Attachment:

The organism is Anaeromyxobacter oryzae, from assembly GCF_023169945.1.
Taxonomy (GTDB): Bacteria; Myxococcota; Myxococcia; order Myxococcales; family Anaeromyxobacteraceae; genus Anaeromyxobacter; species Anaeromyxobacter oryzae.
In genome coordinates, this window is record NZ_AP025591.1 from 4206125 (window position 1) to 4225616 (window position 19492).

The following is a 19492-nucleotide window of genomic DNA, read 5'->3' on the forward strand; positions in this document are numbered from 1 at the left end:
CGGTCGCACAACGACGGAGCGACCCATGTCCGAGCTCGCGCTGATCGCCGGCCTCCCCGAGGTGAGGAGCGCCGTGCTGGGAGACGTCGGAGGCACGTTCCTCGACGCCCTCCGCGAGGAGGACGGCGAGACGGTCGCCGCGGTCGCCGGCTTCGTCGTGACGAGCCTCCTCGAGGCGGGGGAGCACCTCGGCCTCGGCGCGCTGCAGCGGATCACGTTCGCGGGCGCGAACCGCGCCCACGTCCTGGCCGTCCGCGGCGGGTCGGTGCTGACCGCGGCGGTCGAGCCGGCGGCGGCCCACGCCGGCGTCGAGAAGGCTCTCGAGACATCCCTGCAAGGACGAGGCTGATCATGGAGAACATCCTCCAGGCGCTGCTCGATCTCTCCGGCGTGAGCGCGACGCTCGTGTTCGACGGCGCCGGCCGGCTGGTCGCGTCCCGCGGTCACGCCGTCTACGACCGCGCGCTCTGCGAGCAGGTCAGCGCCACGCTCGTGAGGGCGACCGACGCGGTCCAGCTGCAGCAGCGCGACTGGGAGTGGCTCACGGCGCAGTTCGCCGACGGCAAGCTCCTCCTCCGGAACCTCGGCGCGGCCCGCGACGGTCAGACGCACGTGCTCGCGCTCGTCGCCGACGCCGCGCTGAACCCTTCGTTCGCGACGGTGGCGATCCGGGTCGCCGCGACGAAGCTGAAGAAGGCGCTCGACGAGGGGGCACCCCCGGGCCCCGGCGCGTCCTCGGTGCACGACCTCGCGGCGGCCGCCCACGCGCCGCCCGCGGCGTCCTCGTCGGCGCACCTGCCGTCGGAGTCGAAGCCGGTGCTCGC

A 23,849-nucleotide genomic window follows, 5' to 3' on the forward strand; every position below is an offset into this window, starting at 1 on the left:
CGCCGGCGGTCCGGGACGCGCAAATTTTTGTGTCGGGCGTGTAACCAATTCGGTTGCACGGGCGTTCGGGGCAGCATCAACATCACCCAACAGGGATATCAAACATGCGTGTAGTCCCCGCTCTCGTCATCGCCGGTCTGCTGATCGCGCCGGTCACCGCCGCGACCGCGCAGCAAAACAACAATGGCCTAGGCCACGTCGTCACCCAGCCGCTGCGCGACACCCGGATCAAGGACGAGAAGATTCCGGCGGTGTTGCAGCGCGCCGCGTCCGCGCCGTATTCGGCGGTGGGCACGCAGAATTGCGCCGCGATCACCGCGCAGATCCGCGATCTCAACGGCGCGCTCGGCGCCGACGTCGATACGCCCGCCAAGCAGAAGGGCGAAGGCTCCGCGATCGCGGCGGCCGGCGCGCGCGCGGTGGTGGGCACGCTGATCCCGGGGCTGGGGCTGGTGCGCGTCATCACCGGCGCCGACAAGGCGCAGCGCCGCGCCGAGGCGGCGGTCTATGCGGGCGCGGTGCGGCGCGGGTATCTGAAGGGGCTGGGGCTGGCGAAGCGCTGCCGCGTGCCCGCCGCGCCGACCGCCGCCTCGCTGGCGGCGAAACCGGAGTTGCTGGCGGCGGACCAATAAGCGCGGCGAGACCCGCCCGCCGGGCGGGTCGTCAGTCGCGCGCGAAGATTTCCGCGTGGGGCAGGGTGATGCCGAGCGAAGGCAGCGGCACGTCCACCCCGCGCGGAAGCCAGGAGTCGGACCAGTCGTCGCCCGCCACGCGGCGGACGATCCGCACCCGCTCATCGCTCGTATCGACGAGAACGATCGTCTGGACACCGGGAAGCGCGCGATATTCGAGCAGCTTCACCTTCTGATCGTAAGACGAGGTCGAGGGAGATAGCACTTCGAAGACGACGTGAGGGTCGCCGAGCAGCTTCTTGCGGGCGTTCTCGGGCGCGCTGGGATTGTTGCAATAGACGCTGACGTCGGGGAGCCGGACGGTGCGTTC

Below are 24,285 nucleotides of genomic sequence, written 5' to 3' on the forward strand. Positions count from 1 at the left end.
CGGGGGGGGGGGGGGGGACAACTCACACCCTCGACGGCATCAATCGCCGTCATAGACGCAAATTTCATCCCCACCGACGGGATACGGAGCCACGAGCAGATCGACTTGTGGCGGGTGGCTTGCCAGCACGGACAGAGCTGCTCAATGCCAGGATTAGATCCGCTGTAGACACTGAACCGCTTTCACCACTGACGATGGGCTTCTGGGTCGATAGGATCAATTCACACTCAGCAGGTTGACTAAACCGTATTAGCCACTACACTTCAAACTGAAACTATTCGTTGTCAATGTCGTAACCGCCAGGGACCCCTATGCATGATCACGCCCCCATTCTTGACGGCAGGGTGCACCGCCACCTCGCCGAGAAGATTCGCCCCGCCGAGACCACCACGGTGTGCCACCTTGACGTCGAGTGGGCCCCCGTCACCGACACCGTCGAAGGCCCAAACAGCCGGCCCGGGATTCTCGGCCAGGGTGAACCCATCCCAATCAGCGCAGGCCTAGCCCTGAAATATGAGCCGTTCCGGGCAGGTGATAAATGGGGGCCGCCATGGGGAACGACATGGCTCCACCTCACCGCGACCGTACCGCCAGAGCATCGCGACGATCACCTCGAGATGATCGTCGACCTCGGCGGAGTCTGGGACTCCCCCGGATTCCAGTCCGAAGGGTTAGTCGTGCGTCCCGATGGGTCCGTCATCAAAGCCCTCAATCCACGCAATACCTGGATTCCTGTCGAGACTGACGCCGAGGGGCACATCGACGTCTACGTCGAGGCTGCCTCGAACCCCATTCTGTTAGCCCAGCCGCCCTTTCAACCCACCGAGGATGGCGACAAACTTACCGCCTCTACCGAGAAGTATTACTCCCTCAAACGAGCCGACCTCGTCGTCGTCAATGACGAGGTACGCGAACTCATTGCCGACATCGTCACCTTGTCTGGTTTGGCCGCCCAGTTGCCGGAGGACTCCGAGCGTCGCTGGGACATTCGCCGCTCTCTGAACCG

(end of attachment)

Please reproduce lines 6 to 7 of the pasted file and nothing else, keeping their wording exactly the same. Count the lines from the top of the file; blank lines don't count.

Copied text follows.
A 23,849-nucleotide genomic window follows, 5' to 3' on the forward strand; every position below is an offset into this window, starting at 1 on the left:
CGCCGGCGGTCCGGGACGCGCAAATTTTTGTGTCGGGCGTGTAACCAATTCGGTTGCACGGGCGTTCGGGGCAGCATCAACATCACCCAACAGGGATATCAAACATGCGTGTAGTCCCCGCTCTCGTCATCGCCGGTCTGCTGATCGCGCCGGTCACCGCCGCGACCGCGCAGCAAAACAACAATGGCCTAGGCCACGTCGTCACCCAGCCGCTGCGCGACACCCGGATCAAGGACGAGAAGATTCCGGCGGTGTTGCAGCGCGCCGCGTCCGCGCCGTATTCGGCGGTGGGCACGCAGAATTGCGCCGCGATCACCGCGCAGATCCGCGATCTCAACGGCGCGCTCGGCGCCGACGTCGATACGCCCGCCAAGCAGAAGGGCGAAGGCTCCGCGATCGCGGCGGCCGGCGCGCGCGCGGTGGTGGGCACGCTGATCCCGGGGCTGGGGCTGGTGCGCGTCATCACCGGCGCCGACAAGGCGCAGCGCCGCGCCGAGGCGGCGGTCTATGCGGGCGCGGTGCGGCGCGGGTATCTGAAGGGGCTGGGGCTGGCGAAGCGCTGCCGCGTGCCCGCCGCGCCGACCGCCGCCTCGCTGGCGGCGAAACCGGAGTTGCTGGCGGCGGACCAATAAGCGCGGCGAGACCCGCCCGCCGGGCGGGTCGTCAGTCGCGCGCGAAGATTTCCGCGTGGGGCAGGGTGATGCCGAGCGAAGGCAGCGGCACGTCCACCCCGCGCGGAAGCCAGGAGTCGGACCAGTCGTCGCCCGCCACGCGGCGGACGATCCGCACCCGCTCATCGCTCGTATCGACGAGAACGATCGTCTGGACACCGGGAAGCGCGCGATATTCGAGCAGCTTCACCTTCTGATCGTAAGACGAGGTCGAGGGAGATAGCACTTCGAAGACGACGTGAGGGTCGCCGAGCAGCTTCTTGCGGGCGTTCTCGGGCGCGCTGGGATTGTTGCAATAGACGCTGACGTCGGGGAGCCGGACGGTGCGTTC